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Coordination is Key to Designing Roundabouts on State Routes

Many issues come into play when designing a roundabout that serves multiple purposes and involves multiple stakeholders (City, WSDOT, utilities, developer) and an integrated design team. Add that it is on a state route, potentially with a tight schedule and phased expansion, and you have a critical path element→ coordination.

The Design Process

Channelization Plan for Approval

Construction projects on state routes require a Channelization Plan for Approval from the Washington State Department of Transportation (WSDOT) to ensure that changes to State Highways are consistent with accepted design guidance. For a roundabout, a Channelization Plan for Approval consists of a narrative about the project, plan sheets depicting the proposed improvements, striping details, and validation of the roundabout design elements, such as truck turning, speed curves, sight distance and natural path. WSDOT publishes a design manual that provides guidance on how roadway elements should be constructed. If a project element varies from the standard guidance, a deviation proposal must be submitted and approved by the State.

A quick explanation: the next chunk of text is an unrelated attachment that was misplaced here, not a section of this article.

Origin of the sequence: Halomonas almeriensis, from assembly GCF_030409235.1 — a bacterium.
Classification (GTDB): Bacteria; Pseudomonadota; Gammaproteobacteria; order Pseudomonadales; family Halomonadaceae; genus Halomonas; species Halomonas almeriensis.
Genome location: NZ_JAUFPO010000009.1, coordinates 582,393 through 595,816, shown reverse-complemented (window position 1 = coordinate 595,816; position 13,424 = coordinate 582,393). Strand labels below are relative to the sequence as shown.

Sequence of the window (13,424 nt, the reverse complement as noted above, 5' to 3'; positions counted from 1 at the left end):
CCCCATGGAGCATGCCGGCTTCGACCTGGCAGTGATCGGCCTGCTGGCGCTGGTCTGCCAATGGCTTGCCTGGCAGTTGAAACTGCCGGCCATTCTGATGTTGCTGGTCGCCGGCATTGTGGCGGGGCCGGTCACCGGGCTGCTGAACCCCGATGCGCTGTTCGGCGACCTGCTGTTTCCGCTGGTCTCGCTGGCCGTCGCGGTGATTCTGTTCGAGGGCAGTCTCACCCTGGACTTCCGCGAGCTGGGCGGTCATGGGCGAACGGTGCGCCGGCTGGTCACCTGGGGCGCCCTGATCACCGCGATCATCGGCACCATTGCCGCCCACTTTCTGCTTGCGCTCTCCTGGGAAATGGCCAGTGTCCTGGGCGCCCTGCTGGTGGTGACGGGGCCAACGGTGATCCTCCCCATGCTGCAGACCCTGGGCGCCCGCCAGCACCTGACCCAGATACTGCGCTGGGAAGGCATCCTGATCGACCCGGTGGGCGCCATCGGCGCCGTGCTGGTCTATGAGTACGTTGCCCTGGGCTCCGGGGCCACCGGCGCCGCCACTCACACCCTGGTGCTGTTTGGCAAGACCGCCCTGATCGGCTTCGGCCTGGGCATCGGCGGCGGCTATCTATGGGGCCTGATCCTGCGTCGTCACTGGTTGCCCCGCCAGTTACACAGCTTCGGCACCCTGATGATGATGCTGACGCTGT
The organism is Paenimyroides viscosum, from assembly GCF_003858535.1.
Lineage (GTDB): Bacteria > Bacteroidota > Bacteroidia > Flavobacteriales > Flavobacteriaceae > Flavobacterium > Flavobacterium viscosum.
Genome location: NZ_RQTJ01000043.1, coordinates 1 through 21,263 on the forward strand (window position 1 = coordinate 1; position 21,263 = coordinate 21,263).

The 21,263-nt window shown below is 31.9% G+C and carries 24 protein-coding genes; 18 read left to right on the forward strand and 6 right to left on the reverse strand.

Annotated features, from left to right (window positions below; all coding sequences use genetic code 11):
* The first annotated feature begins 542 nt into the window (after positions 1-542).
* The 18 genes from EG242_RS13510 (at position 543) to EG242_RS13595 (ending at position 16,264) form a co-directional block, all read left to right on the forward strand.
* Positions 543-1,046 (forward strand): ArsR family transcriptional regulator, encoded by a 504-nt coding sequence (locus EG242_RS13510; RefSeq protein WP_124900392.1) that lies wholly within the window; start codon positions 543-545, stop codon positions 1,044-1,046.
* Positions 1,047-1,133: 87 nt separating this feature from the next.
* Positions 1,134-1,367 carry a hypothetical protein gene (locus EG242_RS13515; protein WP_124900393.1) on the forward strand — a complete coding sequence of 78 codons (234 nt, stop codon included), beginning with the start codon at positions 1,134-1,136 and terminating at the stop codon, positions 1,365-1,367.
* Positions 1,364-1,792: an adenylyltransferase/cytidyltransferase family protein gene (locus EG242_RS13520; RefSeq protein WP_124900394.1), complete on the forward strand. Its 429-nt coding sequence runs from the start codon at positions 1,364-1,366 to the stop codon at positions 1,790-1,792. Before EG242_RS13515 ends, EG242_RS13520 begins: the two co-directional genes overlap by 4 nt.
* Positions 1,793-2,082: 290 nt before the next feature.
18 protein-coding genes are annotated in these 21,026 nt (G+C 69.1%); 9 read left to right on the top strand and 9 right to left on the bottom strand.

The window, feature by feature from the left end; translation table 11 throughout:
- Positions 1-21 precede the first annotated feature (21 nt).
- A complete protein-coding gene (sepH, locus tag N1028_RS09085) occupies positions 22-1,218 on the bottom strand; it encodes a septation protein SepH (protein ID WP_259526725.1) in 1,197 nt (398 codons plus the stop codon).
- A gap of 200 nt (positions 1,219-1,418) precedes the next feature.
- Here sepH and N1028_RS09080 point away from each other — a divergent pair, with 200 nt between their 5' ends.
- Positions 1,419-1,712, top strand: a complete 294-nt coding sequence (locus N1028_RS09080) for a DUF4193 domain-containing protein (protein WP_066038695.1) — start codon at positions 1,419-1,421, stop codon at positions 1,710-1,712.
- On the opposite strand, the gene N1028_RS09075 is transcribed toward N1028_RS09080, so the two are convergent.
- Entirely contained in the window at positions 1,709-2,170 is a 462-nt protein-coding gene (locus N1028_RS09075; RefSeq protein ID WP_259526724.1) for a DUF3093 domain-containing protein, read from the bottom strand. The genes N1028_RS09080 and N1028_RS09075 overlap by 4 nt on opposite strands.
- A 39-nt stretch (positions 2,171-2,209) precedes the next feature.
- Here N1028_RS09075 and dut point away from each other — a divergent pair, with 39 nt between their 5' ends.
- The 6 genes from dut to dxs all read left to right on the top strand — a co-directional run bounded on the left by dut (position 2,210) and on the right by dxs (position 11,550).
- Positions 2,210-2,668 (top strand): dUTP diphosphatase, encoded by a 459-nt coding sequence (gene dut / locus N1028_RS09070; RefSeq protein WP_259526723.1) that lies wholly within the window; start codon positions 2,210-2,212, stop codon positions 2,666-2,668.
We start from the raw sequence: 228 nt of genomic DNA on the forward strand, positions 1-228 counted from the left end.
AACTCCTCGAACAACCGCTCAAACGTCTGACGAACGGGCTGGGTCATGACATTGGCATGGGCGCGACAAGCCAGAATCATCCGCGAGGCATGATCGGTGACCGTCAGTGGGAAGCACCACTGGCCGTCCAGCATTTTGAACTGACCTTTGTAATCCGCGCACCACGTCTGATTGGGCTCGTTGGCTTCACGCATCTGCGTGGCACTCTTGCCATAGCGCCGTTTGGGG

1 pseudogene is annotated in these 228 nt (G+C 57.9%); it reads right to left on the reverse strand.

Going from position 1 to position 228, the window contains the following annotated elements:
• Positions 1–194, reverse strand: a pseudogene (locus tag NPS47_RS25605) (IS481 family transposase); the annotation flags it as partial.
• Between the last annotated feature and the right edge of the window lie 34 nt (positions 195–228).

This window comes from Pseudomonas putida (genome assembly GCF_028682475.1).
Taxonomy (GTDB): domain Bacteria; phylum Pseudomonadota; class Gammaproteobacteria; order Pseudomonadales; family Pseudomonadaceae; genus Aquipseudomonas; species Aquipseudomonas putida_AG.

Generic Channelization Plan

Design Phase

Under normal circumstances, the design phase begins after the Channelization Plan has been approved; when there is an accelerated schedule, the Channelization Plan and design phase happens concurrently. This presents significant challenges for coordination among project stakeholders keeping WSDOT, local agencies, retailers and affected businesses, design subconsultants, utility companies and the contractor on the same page.

Coordination is Key

With so many people to keep in the loop, especially when on an accelerated schedule, close coordination is vital to the success of a project. We use a responsibility matrix to keep everyone on the same page. The matrix can include all consultants and reviewers, and detailed primary and secondary responsibilities for design and approval. We recommend biweekly meetings with the owner, reviewers, subconsultants, and other stakeholders to provide all parties a chance to comment on and discuss the current design stage. These get-togethers help keep the project on schedule by replacing 30 percent or 60 percent formal submittals typical of projects, with roundtable discussion about the direction of the project design.

Coordination is key for any project, whether on a state route, accelerated timeline or not. Send weekly progress emails; have monthly, weekly, or even daily meetings or phone conferences if needed. Bottom line, do whatever it takes to stay on the same page and make the project successful.

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